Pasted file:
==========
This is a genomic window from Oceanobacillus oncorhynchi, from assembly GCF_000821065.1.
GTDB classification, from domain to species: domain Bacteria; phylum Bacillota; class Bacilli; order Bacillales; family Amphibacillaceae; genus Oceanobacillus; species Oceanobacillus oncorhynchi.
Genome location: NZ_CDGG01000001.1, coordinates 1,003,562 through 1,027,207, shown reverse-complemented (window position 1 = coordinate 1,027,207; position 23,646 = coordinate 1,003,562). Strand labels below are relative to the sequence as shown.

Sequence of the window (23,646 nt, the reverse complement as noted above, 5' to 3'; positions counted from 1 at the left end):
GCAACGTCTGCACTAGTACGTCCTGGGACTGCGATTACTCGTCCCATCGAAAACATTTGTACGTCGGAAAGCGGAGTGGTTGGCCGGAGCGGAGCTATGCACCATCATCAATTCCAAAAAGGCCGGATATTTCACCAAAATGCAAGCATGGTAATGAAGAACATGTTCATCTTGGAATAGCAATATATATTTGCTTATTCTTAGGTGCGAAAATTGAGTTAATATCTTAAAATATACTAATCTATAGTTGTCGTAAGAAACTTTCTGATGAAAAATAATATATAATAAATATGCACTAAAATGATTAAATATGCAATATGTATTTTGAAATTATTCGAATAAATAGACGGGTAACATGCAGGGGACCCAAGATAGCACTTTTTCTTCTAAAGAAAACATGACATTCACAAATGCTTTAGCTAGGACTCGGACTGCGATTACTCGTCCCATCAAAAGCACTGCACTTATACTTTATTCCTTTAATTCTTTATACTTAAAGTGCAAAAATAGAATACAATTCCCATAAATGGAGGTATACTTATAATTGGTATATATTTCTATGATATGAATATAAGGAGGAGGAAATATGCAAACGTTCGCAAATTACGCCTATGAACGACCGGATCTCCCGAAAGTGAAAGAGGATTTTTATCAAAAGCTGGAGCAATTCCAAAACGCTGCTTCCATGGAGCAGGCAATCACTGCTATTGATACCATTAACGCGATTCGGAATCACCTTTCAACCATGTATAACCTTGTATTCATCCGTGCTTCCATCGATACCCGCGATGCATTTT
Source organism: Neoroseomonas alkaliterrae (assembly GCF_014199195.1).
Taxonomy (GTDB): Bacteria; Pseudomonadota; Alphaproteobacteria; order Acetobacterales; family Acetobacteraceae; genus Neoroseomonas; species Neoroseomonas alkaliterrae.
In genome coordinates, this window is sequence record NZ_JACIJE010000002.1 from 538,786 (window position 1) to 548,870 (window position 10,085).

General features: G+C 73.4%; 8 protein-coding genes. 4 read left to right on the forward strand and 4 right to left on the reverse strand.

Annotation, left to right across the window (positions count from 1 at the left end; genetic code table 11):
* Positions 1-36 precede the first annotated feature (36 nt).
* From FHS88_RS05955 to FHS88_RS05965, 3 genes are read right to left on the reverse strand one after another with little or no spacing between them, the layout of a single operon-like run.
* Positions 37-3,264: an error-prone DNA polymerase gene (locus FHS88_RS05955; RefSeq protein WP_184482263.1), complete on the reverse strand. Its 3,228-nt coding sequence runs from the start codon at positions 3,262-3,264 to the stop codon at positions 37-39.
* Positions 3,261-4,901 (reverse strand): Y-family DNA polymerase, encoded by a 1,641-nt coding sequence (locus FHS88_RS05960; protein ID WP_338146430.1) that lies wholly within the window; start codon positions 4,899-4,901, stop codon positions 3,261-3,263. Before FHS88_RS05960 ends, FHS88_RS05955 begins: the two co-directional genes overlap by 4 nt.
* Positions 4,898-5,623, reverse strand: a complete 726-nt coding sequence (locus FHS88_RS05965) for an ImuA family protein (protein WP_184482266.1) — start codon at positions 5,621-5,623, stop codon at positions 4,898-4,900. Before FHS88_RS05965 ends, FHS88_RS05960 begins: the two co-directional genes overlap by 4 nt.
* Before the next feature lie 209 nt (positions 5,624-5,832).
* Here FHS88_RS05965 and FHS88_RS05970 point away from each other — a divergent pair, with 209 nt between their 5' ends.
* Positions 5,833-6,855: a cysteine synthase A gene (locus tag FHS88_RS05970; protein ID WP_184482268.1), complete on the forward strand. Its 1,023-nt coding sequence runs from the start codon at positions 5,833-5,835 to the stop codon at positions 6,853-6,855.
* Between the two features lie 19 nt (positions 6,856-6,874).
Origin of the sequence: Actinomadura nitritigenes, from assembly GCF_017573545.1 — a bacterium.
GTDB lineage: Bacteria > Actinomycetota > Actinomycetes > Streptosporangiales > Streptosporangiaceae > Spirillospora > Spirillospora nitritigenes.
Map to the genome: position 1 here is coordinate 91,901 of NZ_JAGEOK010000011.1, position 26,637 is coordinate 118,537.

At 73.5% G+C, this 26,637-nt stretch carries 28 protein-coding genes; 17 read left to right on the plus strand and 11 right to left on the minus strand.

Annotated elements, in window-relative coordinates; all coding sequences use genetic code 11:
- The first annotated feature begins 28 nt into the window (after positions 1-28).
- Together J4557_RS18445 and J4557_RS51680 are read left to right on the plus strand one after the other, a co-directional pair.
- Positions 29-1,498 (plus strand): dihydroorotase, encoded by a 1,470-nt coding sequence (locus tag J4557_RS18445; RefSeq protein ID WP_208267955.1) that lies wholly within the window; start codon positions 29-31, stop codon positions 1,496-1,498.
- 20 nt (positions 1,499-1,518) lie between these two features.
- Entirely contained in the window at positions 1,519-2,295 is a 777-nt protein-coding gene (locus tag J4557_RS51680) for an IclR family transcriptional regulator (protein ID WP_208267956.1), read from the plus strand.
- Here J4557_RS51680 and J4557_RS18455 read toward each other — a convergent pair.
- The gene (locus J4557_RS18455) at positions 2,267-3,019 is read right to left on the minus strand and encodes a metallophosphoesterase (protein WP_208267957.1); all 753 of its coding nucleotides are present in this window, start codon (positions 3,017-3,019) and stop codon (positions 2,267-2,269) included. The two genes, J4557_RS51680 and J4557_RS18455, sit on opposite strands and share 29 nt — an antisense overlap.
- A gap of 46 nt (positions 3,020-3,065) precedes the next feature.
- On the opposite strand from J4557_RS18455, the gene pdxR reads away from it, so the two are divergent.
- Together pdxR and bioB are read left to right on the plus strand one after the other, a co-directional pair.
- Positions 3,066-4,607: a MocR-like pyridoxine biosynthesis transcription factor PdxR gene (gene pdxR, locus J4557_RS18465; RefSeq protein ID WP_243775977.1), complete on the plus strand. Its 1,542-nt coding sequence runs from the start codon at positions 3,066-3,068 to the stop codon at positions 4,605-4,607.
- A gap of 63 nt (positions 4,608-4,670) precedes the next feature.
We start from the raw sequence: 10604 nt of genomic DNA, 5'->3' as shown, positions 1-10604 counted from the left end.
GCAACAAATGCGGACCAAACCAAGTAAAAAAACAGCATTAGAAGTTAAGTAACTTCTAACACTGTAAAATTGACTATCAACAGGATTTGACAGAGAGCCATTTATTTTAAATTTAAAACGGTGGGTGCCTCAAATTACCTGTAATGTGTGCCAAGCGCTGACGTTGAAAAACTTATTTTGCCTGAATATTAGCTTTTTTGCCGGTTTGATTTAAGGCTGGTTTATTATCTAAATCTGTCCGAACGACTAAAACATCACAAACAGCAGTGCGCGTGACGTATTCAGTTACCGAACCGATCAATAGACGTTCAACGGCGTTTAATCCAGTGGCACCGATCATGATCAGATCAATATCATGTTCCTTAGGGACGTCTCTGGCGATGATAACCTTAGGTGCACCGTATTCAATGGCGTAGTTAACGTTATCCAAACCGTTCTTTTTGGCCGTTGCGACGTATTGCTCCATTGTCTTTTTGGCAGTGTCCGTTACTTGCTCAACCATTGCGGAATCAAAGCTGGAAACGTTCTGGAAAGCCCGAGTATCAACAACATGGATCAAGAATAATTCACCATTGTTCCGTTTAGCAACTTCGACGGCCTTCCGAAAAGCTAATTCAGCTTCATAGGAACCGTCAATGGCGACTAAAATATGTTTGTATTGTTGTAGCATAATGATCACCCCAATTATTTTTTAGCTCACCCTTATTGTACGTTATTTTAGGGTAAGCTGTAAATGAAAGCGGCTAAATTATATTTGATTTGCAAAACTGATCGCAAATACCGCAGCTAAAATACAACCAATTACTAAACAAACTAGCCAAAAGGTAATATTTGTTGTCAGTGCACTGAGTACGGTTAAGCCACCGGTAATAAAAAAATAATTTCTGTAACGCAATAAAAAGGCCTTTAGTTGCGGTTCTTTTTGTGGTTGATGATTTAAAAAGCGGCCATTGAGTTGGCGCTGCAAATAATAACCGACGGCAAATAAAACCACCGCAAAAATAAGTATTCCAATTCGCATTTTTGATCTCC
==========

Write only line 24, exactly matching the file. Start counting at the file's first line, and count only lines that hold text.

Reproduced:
Annotated elements, in window-relative coordinates; all coding sequences use genetic code 11: